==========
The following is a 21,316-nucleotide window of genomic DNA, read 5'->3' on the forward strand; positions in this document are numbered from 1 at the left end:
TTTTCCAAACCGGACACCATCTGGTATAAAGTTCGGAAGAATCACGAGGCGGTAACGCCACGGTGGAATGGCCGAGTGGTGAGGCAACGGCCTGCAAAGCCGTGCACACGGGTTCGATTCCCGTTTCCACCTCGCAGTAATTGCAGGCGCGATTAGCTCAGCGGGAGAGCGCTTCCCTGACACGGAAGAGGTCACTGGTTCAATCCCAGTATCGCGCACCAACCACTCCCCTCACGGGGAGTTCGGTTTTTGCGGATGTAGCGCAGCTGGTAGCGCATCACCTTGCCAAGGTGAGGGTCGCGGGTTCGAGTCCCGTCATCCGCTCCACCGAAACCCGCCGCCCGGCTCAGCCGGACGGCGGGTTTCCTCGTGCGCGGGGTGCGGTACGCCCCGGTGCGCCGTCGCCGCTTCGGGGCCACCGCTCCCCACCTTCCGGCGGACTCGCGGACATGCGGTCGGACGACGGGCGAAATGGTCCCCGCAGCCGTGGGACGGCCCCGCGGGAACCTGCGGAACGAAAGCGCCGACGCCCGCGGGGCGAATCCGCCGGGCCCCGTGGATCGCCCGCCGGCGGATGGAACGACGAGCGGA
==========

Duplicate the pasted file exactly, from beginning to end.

The following is a 21,316-nucleotide window of genomic DNA, read 5'->3' on the forward strand; positions in this document are numbered from 1 at the left end:
TTTTCCAAACCGGACACCATCTGGTATAAAGTTCGGAAGAATCACGAGGCGGTAACGCCACGGTGGAATGGCCGAGTGGTGAGGCAACGGCCTGCAAAGCCGTGCACACGGGTTCGATTCCCGTTTCCACCTCGCAGTAATTGCAGGCGCGATTAGCTCAGCGGGAGAGCGCTTCCCTGACACGGAAGAGGTCACTGGTTCAATCCCAGTATCGCGCACCAACCACTCCCCTCACGGGGAGTTCGGTTTTTGCGGATGTAGCGCAGCTGGTAGCGCATCACCTTGCCAAGGTGAGGGTCGCGGGTTCGAGTCCCGTCATCCGCTCCACCGAAACCCGCCGCCCGGCTCAGCCGGACGGCGGGTTTCCTCGTGCGCGGGGTGCGGTACGCCCCGGTGCGCCGTCGCCGCTTCGGGGCCACCGCTCCCCACCTTCCGGCGGACTCGCGGACATGCGGTCGGACGACGGGCGAAATGGTCCCCGCAGCCGTGGGACGGCCCCGCGGGAACCTGCGGAACGAAAGCGCCGACGCCCGCGGGGCGAATCCGCCGGGCCCCGTGGATCGCCCGCCGGCGGATGGAACGACGAGCGGA